The Press Newspaper

Toledo, Ohio & Lake Erie

The Press Newspaper

The Press Newspaper


Everything about Coach Don "Chopper" Schmeltz’ Pemberville Freedom Post 183 American Legion baseball team is elite, including the coaches.

That includes Schmeltz, his assistant, former Northwood head coach Dave Russell, and another assistant, Eastwood alum Thomas Schmeltz.

It includes the players, such as Northern Buckeye Conference Player of the Year Connor Bowen of Lake, Northwood's Evan Perkins, Genoa's Nick Wolfe, Gibsonburg's Brent Hayward, Cardinal Stritch Catholic’s Grant Curavo and Austin Pratt and Eastwood's Grant Peters, Ryan Mang and Elijah Brown.

Northern Buckeye Conference Offensive Player of
the Year Connor Bowen, Lake, is playing for the
Pemberville American Legion Freedom Post 183
baseball team. (Photo courtesy of Innovations
Portrait Studio/Innovations/

Currently 20-9, Pemberville is on a roll after nearly 30 games into the season and heading into a tournament over the weekend in Lancaster, Ohio.

"Things are going pretty well thus far," said Schmeltz, who's been coaching baseball for over 40 years. "We're playing against some great competition. We're playing some elite teams and seeing guys that are No. 3 and 4 hitters on their high school teams."

Bowling Green High School alum Andrew Herringshaw is leading Pemberville at the plate with a .386 average, followed by Jordan Watson (North Baltimore), who's hitting .377. There are currently three players hitting around .340. The team's leading pitchers include Zach Foster (Elmwood), Hayward, Curavo, Peters, Watson, Nick Watts (Lakota) and Austin Rodesky (Bowling Green).

"After you play 20 games or so, you know who can hit and pitch," Schmeltz said. "It shows up more here more than it does in school. You're seeing the best pitchers all the time. And the good hitters, they'll adjust and do the job. The ones that are mediocre, it catches up with them."

Schmeltz says one of the most important parts is the bond that players from opposing schools develop with one another while playing together for the summer. If you ever watch the end of a high school baseball game, you'll notice that a number of players on the opposing teams are acquainted with one another, something that develops from playing Legion or other summer baseball together.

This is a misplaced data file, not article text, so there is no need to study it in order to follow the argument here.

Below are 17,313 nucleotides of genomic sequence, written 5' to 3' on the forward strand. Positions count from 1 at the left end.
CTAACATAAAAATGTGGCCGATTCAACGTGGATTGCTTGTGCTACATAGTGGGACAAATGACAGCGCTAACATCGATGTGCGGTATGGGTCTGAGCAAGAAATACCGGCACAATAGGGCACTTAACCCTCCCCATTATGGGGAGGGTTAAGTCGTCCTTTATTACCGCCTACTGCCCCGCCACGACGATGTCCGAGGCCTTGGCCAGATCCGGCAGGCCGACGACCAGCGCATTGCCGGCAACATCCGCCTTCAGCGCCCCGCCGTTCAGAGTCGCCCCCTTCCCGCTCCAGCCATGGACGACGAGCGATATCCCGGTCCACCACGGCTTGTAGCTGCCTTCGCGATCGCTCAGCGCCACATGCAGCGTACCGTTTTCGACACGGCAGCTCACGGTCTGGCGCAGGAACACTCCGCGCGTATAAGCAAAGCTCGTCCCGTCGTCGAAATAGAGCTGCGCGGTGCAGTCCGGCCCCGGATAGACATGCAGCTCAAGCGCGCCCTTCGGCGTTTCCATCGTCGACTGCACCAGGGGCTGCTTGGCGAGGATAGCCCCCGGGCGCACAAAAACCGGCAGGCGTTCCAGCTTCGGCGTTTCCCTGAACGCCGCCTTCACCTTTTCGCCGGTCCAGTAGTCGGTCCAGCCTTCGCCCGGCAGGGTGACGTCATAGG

Legion baseball is not just for high school players, it's for college players who are on break after their freshman season — at least for now. Starting next year, players with a year of college experience behind them will be ineligible for Legion ball, even if they are under 19-years-old, which is the age limit.

Two of Pemberville’s players, Foster and Watson, currently play college baseball, but wouldn’t have been able to play next year when the new eligibility rules go into effect. Foster just completed his first season at Ohio Northern University in Ada and Watson just got done with his freshman campaign at Heidelberg University in Tiffin.

Coaches say one of the reasons is because college recruiters don’t bother attending games if the player has already signed. Still, Schmeltz is against the rule change.

"It's important for guys that are freshman (in college) to play," said Schmeltz, who played Legion ball at the same Pemberville field in the late 1960s with former Detroit Tigers manager Jim Leyland, who was his teammate.

"They get a lot more experience against a lot of 19-year-olds. If they didn't start or get to play a lot in college, they get to play a lot in the summer," Schmeltz, also an Eastwood graduate, continued.

There are other issues facing Legion teams. Two longtime Northwest Ohio programs, Lima and Fremont, folded this season because of funding issues and a lack of volunteers. Legion directors say the World War II and Korean veterans who used to support the programs are dying off. The Lima team had been in existence for a half century and its games were still covered regularly by the Lima News.

In recent years, Legion ball has also had to deal with competition from travel baseball teams and showcase tournaments. The downside includes the high costs to families that are required if their children want to play.

In the old days, and still at most Legion halls today, the veterans who make up membership do the fundraising, but a few Northwest Ohio Legion teams are also now requiring a pay to play policy to keep their baseball program running, but costs still generally remain cheaper than other travel baseball.

A longtime Legion coach in Pennsylvania, Kevin Manero, wrote, "In so many ways, it appears that parents and their sons now feel they should measure the quality of a baseball program on how much it costs to join it. But does it make sense to pay at least a $2,000 registration fee (sometimes much more) and then dish out more money on top of that for transportation and hotels, only to end up at a college where your counterparts on American Legion teams also landed, after paying much less to get to that point?"




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